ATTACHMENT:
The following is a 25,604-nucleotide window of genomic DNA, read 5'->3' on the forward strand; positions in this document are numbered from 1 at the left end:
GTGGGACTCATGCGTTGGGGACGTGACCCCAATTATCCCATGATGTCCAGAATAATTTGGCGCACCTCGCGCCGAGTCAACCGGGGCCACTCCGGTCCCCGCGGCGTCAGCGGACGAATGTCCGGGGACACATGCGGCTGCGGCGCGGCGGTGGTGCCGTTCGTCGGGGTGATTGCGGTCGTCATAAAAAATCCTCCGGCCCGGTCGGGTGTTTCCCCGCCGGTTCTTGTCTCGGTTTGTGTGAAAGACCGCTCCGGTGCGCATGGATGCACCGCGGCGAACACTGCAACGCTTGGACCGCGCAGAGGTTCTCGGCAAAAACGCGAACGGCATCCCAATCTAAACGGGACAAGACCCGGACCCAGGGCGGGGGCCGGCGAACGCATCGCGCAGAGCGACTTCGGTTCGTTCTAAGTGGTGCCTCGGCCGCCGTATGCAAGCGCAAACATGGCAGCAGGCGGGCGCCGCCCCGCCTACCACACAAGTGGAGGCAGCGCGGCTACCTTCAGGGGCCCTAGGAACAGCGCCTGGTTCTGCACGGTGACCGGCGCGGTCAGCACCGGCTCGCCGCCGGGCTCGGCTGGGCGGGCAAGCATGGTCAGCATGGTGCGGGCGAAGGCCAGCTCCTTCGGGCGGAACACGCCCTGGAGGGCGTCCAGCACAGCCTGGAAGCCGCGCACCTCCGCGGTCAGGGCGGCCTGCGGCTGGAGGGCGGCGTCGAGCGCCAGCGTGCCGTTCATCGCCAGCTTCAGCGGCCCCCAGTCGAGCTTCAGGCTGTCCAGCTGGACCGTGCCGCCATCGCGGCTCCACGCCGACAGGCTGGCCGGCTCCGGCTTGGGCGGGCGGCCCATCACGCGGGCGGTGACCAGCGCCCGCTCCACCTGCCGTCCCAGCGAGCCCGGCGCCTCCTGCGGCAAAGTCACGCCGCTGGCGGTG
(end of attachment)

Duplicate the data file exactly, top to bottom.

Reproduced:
The following is a 25,604-nucleotide window of genomic DNA, read 5'->3' on the forward strand; positions in this document are numbered from 1 at the left end:
GTGGGACTCATGCGTTGGGGACGTGACCCCAATTATCCCATGATGTCCAGAATAATTTGGCGCACCTCGCGCCGAGTCAACCGGGGCCACTCCGGTCCCCGCGGCGTCAGCGGACGAATGTCCGGGGACACATGCGGCTGCGGCGCGGCGGTGGTGCCGTTCGTCGGGGTGATTGCGGTCGTCATAAAAAATCCTCCGGCCCGGTCGGGTGTTTCCCCGCCGGTTCTTGTCTCGGTTTGTGTGAAAGACCGCTCCGGTGCGCATGGATGCACCGCGGCGAACACTGCAACGCTTGGACCGCGCAGAGGTTCTCGGCAAAAACGCGAACGGCATCCCAATCTAAACGGGACAAGACCCGGACCCAGGGCGGGGGCCGGCGAACGCATCGCGCAGAGCGACTTCGGTTCGTTCTAAGTGGTGCCTCGGCCGCCGTATGCAAGCGCAAACATGGCAGCAGGCGGGCGCCGCCCCGCCTACCACACAAGTGGAGGCAGCGCGGCTACCTTCAGGGGCCCTAGGAACAGCGCCTGGTTCTGCACGGTGACCGGCGCGGTCAGCACCGGCTCGCCGCCGGGCTCGGCTGGGCGGGCAAGCATGGTCAGCATGGTGCGGGCGAAGGCCAGCTCCTTCGGGCGGAACACGCCCTGGAGGGCGTCCAGCACAGCCTGGAAGCCGCGCACCTCCGCGGTCAGGGCGGCCTGCGGCTGGAGGGCGGCGTCGAGCGCCAGCGTGCCGTTCATCGCCAGCTTCAGCGGCCCCCAGTCGAGCTTCAGGCTGTCCAGCTGGACCGTGCCGCCATCGCGGCTCCACGCCGACAGGCTGGCCGGCTCCGGCTTGGGCGGGCGGCCCATCACGCGGGCGGTGACCAGCGCCCGCTCCACCTGCCGTCCCAGCGAGCCCGGCGCCTCCTGCGGCAAAGTCACGCCGCTGGCGGTG